Brokers seek

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   U.S. customs brokers are concerned that the industry will need more than the next four weeks to comply with new entry data requirements for the National Oceanic and Atmospheric Administration’s Seafood Import Monitoring Program (SIMP).
   Starting Jan. 1, SIMP will require U.S. seafood importers to submit detailed data elements for 11 species of seafood and seafood-containing food products. 
   Many importers and their customs brokers, which will file the SIMP information to NOAA through Customs and Border Protection’s Automated Commercial Environment (ACE) and International Trade Data System (ITDS), are scrambling to gather the additional information about their fish imports.
   “There remains much confusion and misunderstanding in many parts of the supply chain,” said Geoff Powell, president of the National Customs Brokers and Forwarders Association of America (NCBFAA), in a letter to NOAA on Dec. 1. 
   “Importers are working to figure out how they can accurately and efficiently gather this information, which resides with many different, and often unrelated, parties in the supply chain,” he added. “Until all segments of the supply chain adjust to this new flow of information, the implementation will be difficult.”
   SIMP filings require details such as where the fish was caught, the type of net used, the name of the vessel, where the fish was off-loaded, the weight of the fish when it was off-loaded, and the name of the processor.
   NOAA announced the initiation of the SIMP pilot on Oct. 4. Software providers have been hurrying to get their broker clients ready to enter SIMP data in ACE-ITDS. 
   “Many brokers are still struggling to work out the technical kinks in their systems,” Powell said. “As a result, the pilot has been slow to get off the ground, with only around eight seafood entries actually filed in ACE as of last week. With the Jan. 1, 2018 mandatory date looming, this troubles us greatly.”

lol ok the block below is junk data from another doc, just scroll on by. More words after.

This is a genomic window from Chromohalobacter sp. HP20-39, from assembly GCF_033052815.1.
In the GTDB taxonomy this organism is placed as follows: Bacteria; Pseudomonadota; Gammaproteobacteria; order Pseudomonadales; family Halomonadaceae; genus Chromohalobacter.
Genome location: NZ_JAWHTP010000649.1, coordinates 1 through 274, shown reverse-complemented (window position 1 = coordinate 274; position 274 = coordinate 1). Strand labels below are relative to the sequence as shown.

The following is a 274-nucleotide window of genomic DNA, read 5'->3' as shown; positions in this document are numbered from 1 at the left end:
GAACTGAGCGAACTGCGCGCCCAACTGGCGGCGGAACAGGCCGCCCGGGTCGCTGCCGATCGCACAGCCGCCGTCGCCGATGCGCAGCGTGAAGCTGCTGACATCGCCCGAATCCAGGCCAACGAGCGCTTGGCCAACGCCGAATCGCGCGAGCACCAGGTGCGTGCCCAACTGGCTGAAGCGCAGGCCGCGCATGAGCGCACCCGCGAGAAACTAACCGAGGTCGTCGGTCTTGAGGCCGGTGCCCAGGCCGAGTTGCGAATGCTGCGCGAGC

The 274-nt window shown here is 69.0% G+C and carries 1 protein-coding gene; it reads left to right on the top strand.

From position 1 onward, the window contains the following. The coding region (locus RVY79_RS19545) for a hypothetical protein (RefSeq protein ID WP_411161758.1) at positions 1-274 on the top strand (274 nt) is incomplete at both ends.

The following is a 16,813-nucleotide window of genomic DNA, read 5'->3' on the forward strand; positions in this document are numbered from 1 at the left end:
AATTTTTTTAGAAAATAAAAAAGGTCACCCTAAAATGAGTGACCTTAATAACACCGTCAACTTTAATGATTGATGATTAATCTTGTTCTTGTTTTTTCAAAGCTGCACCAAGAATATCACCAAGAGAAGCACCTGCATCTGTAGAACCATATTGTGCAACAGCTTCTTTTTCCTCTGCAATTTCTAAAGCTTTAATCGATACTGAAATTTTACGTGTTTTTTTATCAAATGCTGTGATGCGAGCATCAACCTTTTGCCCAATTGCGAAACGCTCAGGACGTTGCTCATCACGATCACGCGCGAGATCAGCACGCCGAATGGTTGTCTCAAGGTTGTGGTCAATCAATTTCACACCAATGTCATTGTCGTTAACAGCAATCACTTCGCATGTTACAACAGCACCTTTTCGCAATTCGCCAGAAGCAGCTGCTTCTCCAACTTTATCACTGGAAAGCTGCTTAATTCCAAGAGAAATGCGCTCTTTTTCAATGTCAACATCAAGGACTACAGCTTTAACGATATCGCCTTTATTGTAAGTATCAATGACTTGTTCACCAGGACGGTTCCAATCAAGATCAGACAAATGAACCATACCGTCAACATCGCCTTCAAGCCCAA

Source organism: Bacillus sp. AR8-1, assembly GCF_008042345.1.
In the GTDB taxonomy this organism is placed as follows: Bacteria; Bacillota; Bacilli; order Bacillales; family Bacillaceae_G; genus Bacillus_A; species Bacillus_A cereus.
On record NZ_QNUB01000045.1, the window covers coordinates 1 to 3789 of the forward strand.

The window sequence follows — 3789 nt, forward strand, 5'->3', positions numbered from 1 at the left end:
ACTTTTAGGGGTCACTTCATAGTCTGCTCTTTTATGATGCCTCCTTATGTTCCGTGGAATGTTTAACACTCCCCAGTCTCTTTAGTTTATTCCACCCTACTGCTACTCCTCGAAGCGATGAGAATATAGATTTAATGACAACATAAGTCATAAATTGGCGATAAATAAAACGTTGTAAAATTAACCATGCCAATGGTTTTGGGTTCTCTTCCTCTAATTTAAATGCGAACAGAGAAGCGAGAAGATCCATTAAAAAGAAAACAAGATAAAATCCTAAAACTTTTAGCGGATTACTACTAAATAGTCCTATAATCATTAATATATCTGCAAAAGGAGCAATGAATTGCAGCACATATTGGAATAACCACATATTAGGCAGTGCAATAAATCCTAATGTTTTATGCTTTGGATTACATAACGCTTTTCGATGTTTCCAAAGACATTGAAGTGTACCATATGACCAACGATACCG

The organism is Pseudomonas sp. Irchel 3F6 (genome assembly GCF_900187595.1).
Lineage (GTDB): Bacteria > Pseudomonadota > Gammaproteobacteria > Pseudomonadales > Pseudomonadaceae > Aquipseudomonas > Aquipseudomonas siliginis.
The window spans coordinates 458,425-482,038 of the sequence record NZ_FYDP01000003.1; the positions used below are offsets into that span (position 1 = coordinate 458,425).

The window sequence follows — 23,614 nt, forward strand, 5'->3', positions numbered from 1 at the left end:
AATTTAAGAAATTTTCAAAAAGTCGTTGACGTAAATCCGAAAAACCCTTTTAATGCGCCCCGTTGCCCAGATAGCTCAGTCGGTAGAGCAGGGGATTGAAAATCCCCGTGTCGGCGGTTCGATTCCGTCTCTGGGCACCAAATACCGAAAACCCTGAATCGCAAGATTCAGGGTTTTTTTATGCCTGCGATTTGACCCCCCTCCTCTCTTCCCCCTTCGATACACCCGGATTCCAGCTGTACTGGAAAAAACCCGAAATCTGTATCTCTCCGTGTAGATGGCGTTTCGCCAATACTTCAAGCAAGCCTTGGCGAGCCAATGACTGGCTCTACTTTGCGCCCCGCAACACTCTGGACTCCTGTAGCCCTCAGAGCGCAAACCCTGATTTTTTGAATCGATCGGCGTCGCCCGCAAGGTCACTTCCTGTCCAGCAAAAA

The NCBFAA does not suggest that NOAA delay SIMP’s implementation, but enact a “soft compliance” policy with regard to the new data entry requirements in ACE.
   “NOAA could make some or all of the new data fields optional for an initial period of time, allowing importers and filers to fully develop a supply chain information infrastructure to ensure the correct information is known and available at the time of entry,” Powell said. “This would enable filers to request and input the data from importers when it is available, yet not disrupt the flow of trade when it is not.”
   The NCBFAA also asked NOAA to set up a “war room,” which would be staffed 24 hours, seven days a week, to assist importers and brokers during the initial launch and continuing through successful SIMP implementation. Currently, NOAA plans to provide a help desk staffed with two people Monday to Friday, 8 a.m. to 4:30 p.m. EST.
   “This coverage is not adequate for the complex entry data requirements that NOAA is about to implement,” Powell warned. “Not only does it leave West Coast importers high and dry for almost half of every business day, but it ignores the fact that trade at ports around the country is not confined to regular business hours.”


Importing and managing the logistics of your precious freight is no easy task. Compliance to U.S. Customs & Border Patrol is essential to your cargo clearing customs. Use a freight forwarder to lower your chances of having shipment delays and to oversee all of your international freight logistics. Contact a customs broker to file your ISF and issue any pre-alerts to avoid penalties and delays, and arrange your ocean freight and imports customs clearance.



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